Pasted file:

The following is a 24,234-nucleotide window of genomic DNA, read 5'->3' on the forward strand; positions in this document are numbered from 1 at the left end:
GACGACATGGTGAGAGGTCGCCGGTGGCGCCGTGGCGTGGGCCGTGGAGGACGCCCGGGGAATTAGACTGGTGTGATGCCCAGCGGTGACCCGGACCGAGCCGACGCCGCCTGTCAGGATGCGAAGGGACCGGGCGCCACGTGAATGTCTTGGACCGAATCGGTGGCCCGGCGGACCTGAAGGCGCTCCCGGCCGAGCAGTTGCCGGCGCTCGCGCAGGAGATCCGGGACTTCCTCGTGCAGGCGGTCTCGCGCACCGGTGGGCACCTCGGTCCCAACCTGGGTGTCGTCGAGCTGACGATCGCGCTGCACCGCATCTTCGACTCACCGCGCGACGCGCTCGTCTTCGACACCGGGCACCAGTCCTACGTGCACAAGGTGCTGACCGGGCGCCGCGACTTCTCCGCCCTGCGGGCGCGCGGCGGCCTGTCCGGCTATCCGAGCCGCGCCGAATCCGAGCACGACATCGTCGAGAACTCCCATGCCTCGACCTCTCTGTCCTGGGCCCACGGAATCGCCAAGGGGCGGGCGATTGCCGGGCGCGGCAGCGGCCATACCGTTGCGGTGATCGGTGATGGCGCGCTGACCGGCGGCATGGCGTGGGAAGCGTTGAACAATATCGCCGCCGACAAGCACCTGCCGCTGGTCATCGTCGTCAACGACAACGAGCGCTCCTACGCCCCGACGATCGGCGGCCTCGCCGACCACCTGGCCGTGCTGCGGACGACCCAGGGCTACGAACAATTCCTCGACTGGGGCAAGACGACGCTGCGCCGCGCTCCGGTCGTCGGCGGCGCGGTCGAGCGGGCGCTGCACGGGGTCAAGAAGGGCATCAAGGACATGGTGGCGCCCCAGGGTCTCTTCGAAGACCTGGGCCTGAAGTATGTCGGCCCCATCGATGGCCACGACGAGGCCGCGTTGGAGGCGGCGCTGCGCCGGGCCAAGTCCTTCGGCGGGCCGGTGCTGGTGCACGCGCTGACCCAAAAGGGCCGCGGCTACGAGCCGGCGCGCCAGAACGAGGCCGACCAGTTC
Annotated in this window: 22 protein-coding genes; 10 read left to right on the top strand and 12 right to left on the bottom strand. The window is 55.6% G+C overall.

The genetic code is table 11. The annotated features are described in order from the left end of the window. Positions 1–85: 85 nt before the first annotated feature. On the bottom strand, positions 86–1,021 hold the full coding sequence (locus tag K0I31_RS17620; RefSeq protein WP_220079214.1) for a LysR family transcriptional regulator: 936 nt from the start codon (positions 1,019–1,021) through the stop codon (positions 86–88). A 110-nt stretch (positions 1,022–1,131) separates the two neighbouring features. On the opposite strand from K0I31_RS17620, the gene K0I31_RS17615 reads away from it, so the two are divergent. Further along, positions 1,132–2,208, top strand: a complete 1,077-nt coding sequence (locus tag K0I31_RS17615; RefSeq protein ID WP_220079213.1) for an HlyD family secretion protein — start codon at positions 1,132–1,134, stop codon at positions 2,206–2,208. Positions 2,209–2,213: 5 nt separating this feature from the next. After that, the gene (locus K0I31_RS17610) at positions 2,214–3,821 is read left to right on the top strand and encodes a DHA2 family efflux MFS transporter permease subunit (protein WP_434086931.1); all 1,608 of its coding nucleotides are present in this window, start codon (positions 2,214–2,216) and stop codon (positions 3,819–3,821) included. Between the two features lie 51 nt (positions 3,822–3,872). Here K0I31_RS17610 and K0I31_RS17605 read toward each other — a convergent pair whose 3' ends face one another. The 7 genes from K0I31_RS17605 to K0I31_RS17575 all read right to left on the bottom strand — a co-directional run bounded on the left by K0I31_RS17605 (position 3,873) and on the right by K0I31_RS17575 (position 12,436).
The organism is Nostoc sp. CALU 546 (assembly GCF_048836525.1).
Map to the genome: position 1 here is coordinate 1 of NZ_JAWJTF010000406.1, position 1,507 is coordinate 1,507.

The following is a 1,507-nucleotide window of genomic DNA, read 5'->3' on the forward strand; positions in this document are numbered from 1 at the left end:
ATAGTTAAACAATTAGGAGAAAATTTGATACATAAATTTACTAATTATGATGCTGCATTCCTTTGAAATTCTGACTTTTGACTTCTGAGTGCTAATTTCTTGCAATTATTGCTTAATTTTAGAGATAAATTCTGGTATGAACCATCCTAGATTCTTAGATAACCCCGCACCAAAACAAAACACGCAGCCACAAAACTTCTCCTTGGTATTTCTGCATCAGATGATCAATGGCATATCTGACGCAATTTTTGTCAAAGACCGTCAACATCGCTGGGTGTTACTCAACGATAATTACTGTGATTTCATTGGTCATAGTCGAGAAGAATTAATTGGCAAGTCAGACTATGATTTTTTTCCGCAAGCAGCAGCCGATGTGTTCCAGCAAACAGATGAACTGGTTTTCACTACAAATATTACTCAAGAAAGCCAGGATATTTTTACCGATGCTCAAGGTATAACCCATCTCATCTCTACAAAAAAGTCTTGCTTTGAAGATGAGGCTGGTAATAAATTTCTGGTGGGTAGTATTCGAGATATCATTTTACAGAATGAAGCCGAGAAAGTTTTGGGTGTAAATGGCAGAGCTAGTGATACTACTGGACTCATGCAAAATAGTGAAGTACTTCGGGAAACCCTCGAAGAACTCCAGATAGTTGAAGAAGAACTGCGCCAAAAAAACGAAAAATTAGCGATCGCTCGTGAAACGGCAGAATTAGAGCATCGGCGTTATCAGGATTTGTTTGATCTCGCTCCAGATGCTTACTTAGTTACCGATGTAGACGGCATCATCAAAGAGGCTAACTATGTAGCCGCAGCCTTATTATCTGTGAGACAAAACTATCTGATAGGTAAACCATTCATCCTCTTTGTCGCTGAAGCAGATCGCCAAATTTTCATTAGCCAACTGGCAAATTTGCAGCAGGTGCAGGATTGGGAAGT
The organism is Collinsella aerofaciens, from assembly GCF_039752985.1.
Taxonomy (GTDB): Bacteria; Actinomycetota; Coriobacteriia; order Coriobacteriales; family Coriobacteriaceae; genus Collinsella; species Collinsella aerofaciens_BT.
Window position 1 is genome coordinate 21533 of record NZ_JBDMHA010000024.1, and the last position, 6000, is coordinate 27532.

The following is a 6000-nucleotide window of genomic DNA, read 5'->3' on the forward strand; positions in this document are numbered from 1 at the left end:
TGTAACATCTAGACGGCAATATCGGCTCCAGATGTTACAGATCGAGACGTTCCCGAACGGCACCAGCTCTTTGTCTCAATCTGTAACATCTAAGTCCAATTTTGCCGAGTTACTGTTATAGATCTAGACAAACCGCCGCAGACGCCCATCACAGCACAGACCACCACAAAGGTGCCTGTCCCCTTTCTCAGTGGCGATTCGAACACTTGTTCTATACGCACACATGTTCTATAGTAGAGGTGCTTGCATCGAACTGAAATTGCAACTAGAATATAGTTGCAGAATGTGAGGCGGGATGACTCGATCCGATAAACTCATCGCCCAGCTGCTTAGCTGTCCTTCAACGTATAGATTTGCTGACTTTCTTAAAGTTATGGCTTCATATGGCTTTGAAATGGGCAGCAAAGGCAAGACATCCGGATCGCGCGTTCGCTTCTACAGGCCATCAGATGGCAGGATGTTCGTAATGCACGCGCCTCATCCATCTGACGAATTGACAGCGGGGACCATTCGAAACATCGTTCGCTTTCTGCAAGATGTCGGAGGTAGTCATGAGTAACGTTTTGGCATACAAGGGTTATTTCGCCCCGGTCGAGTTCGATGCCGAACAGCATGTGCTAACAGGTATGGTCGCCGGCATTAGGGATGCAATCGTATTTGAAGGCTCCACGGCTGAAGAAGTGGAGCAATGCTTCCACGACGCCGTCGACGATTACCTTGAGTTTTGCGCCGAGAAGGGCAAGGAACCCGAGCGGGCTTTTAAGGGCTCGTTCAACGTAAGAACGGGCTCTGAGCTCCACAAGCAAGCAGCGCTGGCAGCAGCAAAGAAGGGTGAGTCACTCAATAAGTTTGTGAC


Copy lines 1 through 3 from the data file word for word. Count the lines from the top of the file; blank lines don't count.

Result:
The following is a 24,234-nucleotide window of genomic DNA, read 5'->3' on the forward strand; positions in this document are numbered from 1 at the left end:
GACGACATGGTGAGAGGTCGCCGGTGGCGCCGTGGCGTGGGCCGTGGAGGACGCCCGGGGAATTAGACTGGTGTGATGCCCAGCGGTGACCCGGACCGAGCCGACGCCGCCTGTCAGGATGCGAAGGGACCGGGCGCCACGTGAATGTCTTGGACCGAATCGGTGGCCCGGCGGACCTGAAGGCGCTCCCGGCCGAGCAGTTGCCGGCGCTCGCGCAGGAGATCCGGGACTTCCTCGTGCAGGCGGTCTCGCGCACCGGTGGGCACCTCGGTCCCAACCTGGGTGTCGTCGAGCTGACGATCGCGCTGCACCGCATCTTCGACTCACCGCGCGACGCGCTCGTCTTCGACACCGGGCACCAGTCCTACGTGCACAAGGTGCTGACCGGGCGCCGCGACTTCTCCGCCCTGCGGGCGCGCGGCGGCCTGTCCGGCTATCCGAGCCGCGCCGAATCCGAGCACGACATCGTCGAGAACTCCCATGCCTCGACCTCTCTGTCCTGGGCCCACGGAATCGCCAAGGGGCGGGCGATTGCCGGGCGCGGCAGCGGCCATACCGTTGCGGTGATCGGTGATGGCGCGCTGACCGGCGGCATGGCGTGGGAAGCGTTGAACAATATCGCCGCCGACAAGCACCTGCCGCTGGTCATCGTCGTCAACGACAACGAGCGCTCCTACGCCCCGACGATCGGCGGCCTCGCCGACCACCTGGCCGTGCTGCGGACGACCCAGGGCTACGAACAATTCCTCGACTGGGGCAAGACGACGCTGCGCCGCGCTCCGGTCGTCGGCGGCGCGGTCGAGCGGGCGCTGCACGGGGTCAAGAAGGGCATCAAGGACATGGTGGCGCCCCAGGGTCTCTTCGAAGACCTGGGCCTGAAGTATGTCGGCCCCATCGATGGCCACGACGAGGCCGCGTTGGAGGCGGCGCTGCGCCGGGCCAAGTCCTTCGGCGGGCCGGTGCTGGTGCACGCGCTGACCCAAAAGGGCCGCGGCTACGAGCCGGCGCGCCAGAACGAGGCCGACCAGTTC
Annotated in this window: 22 protein-coding genes; 10 read left to right on the top strand and 12 right to left on the bottom strand. The window is 55.6% G+C overall.